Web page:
VV – Public Affairs? Rather Business Affairs!
The ”cyan“ Public Affairs (VV) formation is the fifth party which got into parliament. It is a new right-of-center populist party, led by a famous TV moderator and several young women. But in the background it’s controlled by several Prague businessmen. Even the bourgeois press and other right-wing parties called them “business affairs” instead of “public affairs”, but when they got 10,9% in elections, they became necessary for building a right-wing coalition and this criticism disappeared.

Christian Democrats and Greens – Gone!
Two parties have to leave the Czech parliament after this election – the Christian democrats and the Green party. The Christian democrats lost a lot of members and supporters after TOP09 split from them, but they had been falling slowly for a long time. This is the first time in 91 years when the Christian democrats won’t be in parliament after democratic elections. The Green party only entered parliament in 2006, where they helped to create an unpopular right-wing government, and it was expected they would be kicked out now.

Youth helped create right-wing government
Very unwelcome news is that it was mostly young people who helped the right-wing parties win. They were frustrated with the swamp of corruption and lobbying, so they voted for “new” parties – TOP09 and VV, despite the fact that these parties want to introduce education fees or step up the “war on drugs”. The youth were easily manipulated by the bourgeois media and voted against their own interests.

What does this mean for the radical left?
RIO is part of a broader anti-capitalist project called the New Anti-capitalist Left. The NAL called for critical support for the two big bourgeois workers’ parties (Communist and SocDem). This was not because we have any illusions in these parties. But as a means of presenting our opinions and anti-capitalistic policies we see this call for critical support as a form of united front with the masses of workers who still have illusions in these parties. Such a tactic offers opportunities to open a dialogue with the reformist-oriented masses of workers. The social democrats are linked with the working class via the trade union bureaucracy and the communists are the choice for the unemployed, the poorest layer of workers and the pensioners. The NAL had some success with critical interventions at the electoral meetings of the social democrats and the communists.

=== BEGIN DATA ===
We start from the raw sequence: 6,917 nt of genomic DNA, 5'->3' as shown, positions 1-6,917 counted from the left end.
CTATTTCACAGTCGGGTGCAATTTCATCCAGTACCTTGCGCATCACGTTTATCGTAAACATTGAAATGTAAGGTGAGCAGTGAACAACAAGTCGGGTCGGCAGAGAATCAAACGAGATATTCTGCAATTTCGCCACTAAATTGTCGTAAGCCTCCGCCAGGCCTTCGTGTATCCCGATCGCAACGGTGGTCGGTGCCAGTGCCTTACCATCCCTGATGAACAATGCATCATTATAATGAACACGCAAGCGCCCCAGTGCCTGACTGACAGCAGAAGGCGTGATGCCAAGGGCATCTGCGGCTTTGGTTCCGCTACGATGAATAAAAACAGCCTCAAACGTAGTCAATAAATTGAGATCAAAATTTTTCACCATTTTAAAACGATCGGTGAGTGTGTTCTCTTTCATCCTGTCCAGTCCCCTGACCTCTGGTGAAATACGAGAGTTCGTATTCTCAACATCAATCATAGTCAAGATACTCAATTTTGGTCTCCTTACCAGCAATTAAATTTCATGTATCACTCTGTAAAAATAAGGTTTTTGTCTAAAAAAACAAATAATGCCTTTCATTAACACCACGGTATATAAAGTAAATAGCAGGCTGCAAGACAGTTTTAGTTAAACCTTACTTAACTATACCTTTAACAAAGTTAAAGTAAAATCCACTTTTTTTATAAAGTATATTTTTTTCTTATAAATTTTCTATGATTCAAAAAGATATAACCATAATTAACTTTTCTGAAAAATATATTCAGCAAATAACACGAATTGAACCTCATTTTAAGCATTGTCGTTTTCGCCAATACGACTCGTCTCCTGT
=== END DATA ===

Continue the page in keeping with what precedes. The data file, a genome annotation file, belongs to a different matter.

We expect a bigger mobilization of the working class and increasing struggles in the coming period as an answer to the government’s neoliberal agenda. We believe that the working class cannot be represented by the bourgeois state, regardless of who governs it – we need to destroy the institutions of capitalism and replace them with organs of workers’ power. The NAL as a unification project can represent an “embryo“ of a new revolutionary party fighting for this perspective, because we see that all current parties serve the interests of capital or aren’t able to present any real alternative. Unfortunately, the NAL’s program and election materials (similar to those of the NPA in France) speak a lot about the need for workers’ struggles but are ambiguous on central questions like the bourgeois state and parliamentarism. For the NAL to represent a real step forward for the socialist left in the Czech Republic, RIO will fight for the organization to adopt an openly Marxist program.

by Roman and Vojta, RIO Prague